Again, we find Burks shooting numbers to be very similar to the position average, though slightly skewed toward the aggressive with a slightly higher FTA and slightly lower FGA. Once again, his ORB is a clear outlier. (Translation: At either guard spot, Burks will likely be a beast on the offensive glass.) But once again, with a very comparable usage rate, Burks’ assist numbers are less than half the average for this group of shooting guards. And while Allen Iverson frequently played point guard his rookie year and LeBron James has always been a point-forward, most of these players have never been anything but pure off guards. Even the least pass-happy among them, Ginobili (15.8 AST%), Kobe (13.8%), and James Harden (12.3%) all had substantially higher assist rates as rookies compared to Burks. The rookie player most similar to Burks according to this list, by the numbers, is Kobe Bryant: almost identical field goal and free throw attempts, both impressive on the offensive glass, both below average in the assist categories. Would anyone in his right mind suggest that Kobe Bryant could ever have become as great a point guard as he has been a versatile, scoring wing? Not a chance. The numbers suggest a similar skepticism in regard to Burks.

Just to finalize the argument, here are few players to compare to Burks just because I was interested:

Per 36

FGA

FTA

ORB

AST

AST%

USG%

Alec Burks

13.7

5.5

2.2

2.1

9.5

22.5

CJ Miles

13.5

4.3

3.2

2.8

14.3

21.8

DeMar DeRozan

11.1

3.2

1.4

1.1

4.9

18.1

Danny Granger (adjusted for USG%)

12.3

3.8

3.4

2.3

8.8

22.0

My idiosyncratic curiosity yields these insights: rookie CJ Miles projected slightly better as a point guard than Alec Burks, at least in terms of a passer; and there is, indeed, a more shoot-oriented young guard of decent talent in the league than Burks—DeMar DeRozan, a.k.a. Why Do Anything Else When I Can Score? Danny Granger as a rookie ends up being a very good comparison passer-wise when adjusted for a similar USG%. AST and AST% are very close between the two. Granger gets more offensive rebounds, which makes sense considering his position and height, and shoots slightly fewer shots with fewer free throws (likely a product of so many threes). But I sense these numbers show two very different types of players—a slasher vs. a shooter—who have remarkably similar perceptions while on the court. Both have a much higher awareness of their own position and scoring options than they do that of teammates. Since his rookie year, Granger has proven to be a largely one dimensional player: a scorer. He sometimes chips in respectable rebounding numbers for his position, but is not much of a facilitator at all. If we go by the numbers, Alec Burks will likely mature as a player along a similar scoring line. While I do believe Burks is a better and more willing passer than Granger, I suspect his greatest asset as a passer is the ability to dish deep in the paint off a drive. In such situations, the pass will always be the second option, his own shot the first.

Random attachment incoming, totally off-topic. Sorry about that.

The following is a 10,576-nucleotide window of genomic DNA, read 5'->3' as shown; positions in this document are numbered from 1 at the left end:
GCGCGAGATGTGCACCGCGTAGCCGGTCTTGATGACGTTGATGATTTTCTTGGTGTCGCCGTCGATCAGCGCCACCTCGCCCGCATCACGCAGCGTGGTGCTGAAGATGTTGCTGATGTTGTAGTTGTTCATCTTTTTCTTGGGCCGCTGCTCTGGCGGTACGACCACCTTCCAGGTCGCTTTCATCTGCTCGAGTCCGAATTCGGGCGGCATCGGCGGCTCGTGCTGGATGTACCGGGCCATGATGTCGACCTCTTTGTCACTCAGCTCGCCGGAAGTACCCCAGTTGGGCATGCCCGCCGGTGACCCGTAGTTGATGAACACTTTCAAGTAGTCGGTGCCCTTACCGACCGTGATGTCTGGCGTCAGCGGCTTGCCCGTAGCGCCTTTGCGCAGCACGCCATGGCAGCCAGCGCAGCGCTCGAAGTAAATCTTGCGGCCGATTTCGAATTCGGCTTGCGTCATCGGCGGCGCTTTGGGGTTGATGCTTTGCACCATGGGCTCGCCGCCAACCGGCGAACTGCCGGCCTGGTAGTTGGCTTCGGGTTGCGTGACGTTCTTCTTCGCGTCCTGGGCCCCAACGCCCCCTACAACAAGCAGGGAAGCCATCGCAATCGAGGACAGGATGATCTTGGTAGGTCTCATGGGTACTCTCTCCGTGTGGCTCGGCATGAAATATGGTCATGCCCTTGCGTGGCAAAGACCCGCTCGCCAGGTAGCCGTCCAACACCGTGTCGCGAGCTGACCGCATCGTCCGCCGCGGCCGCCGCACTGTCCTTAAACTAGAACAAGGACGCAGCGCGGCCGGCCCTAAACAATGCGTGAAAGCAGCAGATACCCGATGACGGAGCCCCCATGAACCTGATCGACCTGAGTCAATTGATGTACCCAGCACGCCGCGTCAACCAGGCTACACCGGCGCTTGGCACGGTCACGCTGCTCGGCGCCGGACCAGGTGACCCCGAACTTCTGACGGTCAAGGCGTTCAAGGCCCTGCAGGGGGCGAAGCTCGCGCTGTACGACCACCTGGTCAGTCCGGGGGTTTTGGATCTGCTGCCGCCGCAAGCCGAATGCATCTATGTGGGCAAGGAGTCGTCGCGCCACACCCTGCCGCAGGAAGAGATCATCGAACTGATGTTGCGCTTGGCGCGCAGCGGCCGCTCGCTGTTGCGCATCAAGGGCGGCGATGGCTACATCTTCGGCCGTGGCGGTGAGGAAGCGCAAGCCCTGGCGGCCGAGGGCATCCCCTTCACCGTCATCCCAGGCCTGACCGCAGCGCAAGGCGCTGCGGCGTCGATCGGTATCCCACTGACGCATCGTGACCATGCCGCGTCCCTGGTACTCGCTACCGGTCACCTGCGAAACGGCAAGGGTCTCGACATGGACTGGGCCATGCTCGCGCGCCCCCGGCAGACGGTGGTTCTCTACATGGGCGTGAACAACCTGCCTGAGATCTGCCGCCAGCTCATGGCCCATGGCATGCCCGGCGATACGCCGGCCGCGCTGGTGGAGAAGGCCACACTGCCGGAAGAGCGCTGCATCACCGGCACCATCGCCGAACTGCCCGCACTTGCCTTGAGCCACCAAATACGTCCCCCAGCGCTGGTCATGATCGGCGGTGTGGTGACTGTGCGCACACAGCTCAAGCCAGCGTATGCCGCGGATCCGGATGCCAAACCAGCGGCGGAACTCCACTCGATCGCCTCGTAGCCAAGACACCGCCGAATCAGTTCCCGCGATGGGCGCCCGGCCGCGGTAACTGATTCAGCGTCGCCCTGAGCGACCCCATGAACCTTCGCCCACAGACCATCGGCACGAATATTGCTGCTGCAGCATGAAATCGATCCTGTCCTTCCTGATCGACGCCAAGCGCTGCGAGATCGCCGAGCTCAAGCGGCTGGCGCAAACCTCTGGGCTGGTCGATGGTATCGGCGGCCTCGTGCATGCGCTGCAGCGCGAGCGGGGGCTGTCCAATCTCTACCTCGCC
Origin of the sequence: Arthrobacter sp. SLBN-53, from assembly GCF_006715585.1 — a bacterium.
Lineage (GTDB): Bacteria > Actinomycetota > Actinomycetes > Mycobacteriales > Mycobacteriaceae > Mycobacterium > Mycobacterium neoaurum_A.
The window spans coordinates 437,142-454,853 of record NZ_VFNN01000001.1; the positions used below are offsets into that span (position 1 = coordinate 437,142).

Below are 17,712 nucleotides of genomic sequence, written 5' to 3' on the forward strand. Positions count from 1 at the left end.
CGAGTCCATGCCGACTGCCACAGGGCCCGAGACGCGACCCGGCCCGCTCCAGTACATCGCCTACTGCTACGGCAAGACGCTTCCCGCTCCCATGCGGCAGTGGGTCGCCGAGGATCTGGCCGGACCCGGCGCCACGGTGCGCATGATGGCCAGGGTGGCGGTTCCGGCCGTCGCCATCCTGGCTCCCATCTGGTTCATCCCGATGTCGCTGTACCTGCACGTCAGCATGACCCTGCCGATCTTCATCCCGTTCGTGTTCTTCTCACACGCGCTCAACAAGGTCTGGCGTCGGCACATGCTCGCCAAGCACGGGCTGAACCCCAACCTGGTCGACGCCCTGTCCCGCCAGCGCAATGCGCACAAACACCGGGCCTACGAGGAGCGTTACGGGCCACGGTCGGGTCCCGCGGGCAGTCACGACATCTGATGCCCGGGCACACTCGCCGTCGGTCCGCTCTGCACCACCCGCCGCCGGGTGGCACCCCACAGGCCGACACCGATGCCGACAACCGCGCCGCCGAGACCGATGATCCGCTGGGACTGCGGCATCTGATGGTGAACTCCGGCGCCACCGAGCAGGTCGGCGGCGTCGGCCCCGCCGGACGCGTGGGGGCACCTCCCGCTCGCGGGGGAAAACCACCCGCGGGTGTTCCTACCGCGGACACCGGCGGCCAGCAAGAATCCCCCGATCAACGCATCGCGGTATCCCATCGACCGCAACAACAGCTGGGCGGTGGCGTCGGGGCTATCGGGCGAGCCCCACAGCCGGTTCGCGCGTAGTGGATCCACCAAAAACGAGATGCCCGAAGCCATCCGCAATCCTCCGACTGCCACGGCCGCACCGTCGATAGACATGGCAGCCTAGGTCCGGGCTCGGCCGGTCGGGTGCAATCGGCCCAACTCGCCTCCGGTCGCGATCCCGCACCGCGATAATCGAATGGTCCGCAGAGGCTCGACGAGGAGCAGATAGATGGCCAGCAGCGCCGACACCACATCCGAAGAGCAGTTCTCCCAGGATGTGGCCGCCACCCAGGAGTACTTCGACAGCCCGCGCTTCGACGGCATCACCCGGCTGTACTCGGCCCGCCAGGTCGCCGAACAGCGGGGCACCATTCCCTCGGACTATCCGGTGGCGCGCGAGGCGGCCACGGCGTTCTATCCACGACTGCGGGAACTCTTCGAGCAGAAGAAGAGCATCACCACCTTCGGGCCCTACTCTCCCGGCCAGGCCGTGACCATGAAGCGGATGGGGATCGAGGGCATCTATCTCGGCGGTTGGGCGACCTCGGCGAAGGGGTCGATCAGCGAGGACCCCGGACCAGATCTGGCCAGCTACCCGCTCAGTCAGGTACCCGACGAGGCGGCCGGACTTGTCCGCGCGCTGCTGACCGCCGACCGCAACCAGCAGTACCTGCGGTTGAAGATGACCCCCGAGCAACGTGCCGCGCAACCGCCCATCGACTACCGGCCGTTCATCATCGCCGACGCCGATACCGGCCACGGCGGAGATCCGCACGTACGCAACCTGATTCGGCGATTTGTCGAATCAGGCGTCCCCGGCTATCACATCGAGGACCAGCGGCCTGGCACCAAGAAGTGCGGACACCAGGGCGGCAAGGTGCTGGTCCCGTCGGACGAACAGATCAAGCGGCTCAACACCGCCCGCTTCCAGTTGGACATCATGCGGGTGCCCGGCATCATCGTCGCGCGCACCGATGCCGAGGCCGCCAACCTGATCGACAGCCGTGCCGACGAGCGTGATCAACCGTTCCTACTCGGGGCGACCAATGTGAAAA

And you know, that's great. The Jazz have an athletic youngster who, after his rookie reason, looks to have the scoring mentality of a Russell Westbrook or Kobe Bryant. I'm not sure I can think of a better wing combination for such a player than Gordon Hayward, with his improving shot from distance and substantial skill as a facilitator. The Jazz can make great use of both players so long as they employ them for what they are--one attacking scorer and one versatile wing--and not for what they aren't. And Alec Burks doesn't look much like a point guard.


All comments are the opinion of the commenter and not necessarily that of SLC Dunk or SB Nation.